This is probably a cloth nappy question that I am asked a lot and the simple answer is no. I think the complicated bit is actually getting your head around all of the terms which makes it sound a bit daunting at first. The nappies themselves are not at all complicated but if you want an easy first nappy, as I mentioned above, go for an all in one. Otherwise, look for your local nappy library and gain some expert advice and have a look, feel and try with the nappies they have in their stock.
I don’t get the terms
Nope, neither did I and I still see some things come up in Facebook groups which throw me! So, here are the basics:
All in one- an all in one nappy which has the insert sewn in. The entire nappy is all you need. Change entire nappy with each bum change.
Pocket nappy- It is a nappy with a separate insert that you place inside a pouch or pocket.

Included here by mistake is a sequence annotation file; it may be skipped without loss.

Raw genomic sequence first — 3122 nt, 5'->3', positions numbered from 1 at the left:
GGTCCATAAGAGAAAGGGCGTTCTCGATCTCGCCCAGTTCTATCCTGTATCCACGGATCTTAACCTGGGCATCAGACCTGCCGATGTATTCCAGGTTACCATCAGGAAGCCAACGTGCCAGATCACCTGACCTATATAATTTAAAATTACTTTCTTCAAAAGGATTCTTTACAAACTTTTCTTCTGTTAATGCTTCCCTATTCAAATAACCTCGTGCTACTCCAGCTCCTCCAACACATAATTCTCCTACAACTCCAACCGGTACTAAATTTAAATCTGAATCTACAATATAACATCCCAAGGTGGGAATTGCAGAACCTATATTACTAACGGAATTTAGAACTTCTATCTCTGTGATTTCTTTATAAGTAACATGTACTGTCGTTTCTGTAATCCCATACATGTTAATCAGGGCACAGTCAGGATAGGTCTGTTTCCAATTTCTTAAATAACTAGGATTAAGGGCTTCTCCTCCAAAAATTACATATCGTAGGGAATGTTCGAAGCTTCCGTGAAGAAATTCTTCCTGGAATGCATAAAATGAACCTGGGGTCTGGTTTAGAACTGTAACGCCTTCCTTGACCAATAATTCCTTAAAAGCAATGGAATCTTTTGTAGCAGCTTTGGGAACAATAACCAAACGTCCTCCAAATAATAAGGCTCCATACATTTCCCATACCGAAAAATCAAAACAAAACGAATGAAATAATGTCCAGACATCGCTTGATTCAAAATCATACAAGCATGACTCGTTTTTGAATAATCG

All in two- The nappy has two parts, the outer and the insert which poppers inside.
Two-part nappy system- This is where a cloth nappy is worn underneath a wrap. See next term.
Wrap- This is a waterproof wrap which is used over the top of a non-waterproof nappy. The nappy takes all of the urine so you will remove this at bum change but can re-use the wrap until you think it needs changing (from smell, wet etc)
Liner- The liner is available to purchase to basically line the nappy and catch the poo. You can get reusable fleece ones or disposable material ones (often state they can be flushed but please don’t do this).
Booster- This is an extra insert in order to boost the absorbency of the nappy. You will need these depending on what nappy you use overnight and if you have a heavy wetter.
Wetbag- This is a waterproof bag you take out with you in your changing bag to put your soiled nappies in.
Don’t you have to spend a lot of time soaking them?
No, not at all. The modern cloth nappies do not generally require any soaking like old-style terry towels once needed. As long as you remove as much poo as you can and discard this down the toilet, they are fine to go straight into your washing machine.
Ewww, but what about touching the poo?!